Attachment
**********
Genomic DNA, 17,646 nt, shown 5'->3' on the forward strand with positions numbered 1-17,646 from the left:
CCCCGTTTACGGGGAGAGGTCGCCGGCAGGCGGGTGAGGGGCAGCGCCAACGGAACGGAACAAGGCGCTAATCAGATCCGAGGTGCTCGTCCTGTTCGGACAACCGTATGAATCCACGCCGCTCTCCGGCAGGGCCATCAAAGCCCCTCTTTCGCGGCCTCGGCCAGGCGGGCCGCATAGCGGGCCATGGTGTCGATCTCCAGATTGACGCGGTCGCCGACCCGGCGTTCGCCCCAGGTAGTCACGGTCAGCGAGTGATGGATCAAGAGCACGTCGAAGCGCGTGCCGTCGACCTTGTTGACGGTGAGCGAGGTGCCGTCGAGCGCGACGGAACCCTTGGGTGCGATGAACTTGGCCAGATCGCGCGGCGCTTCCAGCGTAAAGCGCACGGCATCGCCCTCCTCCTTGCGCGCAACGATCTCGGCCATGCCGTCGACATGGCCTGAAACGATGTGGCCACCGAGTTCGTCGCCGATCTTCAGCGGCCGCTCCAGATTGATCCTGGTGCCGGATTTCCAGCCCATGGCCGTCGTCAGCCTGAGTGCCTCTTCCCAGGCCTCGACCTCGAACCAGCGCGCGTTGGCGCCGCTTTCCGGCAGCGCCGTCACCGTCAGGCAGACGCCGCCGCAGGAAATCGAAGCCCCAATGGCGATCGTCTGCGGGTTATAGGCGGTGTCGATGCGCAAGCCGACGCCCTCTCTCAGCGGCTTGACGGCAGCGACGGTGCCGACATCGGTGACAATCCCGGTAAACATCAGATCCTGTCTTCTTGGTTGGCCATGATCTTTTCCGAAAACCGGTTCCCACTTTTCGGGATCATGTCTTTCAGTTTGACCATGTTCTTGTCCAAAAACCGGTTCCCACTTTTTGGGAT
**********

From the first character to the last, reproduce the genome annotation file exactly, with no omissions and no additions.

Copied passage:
Genomic DNA, 17,646 nt, shown 5'->3' on the forward strand with positions numbered 1-17,646 from the left:
CCCCGTTTACGGGGAGAGGTCGCCGGCAGGCGGGTGAGGGGCAGCGCCAACGGAACGGAACAAGGCGCTAATCAGATCCGAGGTGCTCGTCCTGTTCGGACAACCGTATGAATCCACGCCGCTCTCCGGCAGGGCCATCAAAGCCCCTCTTTCGCGGCCTCGGCCAGGCGGGCCGCATAGCGGGCCATGGTGTCGATCTCCAGATTGACGCGGTCGCCGACCCGGCGTTCGCCCCAGGTAGTCACGGTCAGCGAGTGATGGATCAAGAGCACGTCGAAGCGCGTGCCGTCGACCTTGTTGACGGTGAGCGAGGTGCCGTCGAGCGCGACGGAACCCTTGGGTGCGATGAACTTGGCCAGATCGCGCGGCGCTTCCAGCGTAAAGCGCACGGCATCGCCCTCCTCCTTGCGCGCAACGATCTCGGCCATGCCGTCGACATGGCCTGAAACGATGTGGCCACCGAGTTCGTCGCCGATCTTCAGCGGCCGCTCCAGATTGATCCTGGTGCCGGATTTCCAGCCCATGGCCGTCGTCAGCCTGAGTGCCTCTTCCCAGGCCTCGACCTCGAACCAGCGCGCGTTGGCGCCGCTTTCCGGCAGCGCCGTCACCGTCAGGCAGACGCCGCCGCAGGAAATCGAAGCCCCAATGGCGATCGTCTGCGGGTTATAGGCGGTGTCGATGCGCAAGCCGACGCCCTCTCTCAGCGGCTTGACGGCAGCGACGGTGCCGACATCGGTGACAATCCCGGTAAACATCAGATCCTGTCTTCTTGGTTGGCCATGATCTTTTCCGAAAACCGGTTCCCACTTTTCGGGATCATGTCTTTCAGTTTGACCATGTTCTTGTCCAAAAACCGGTTCCCACTTTTTGGGAT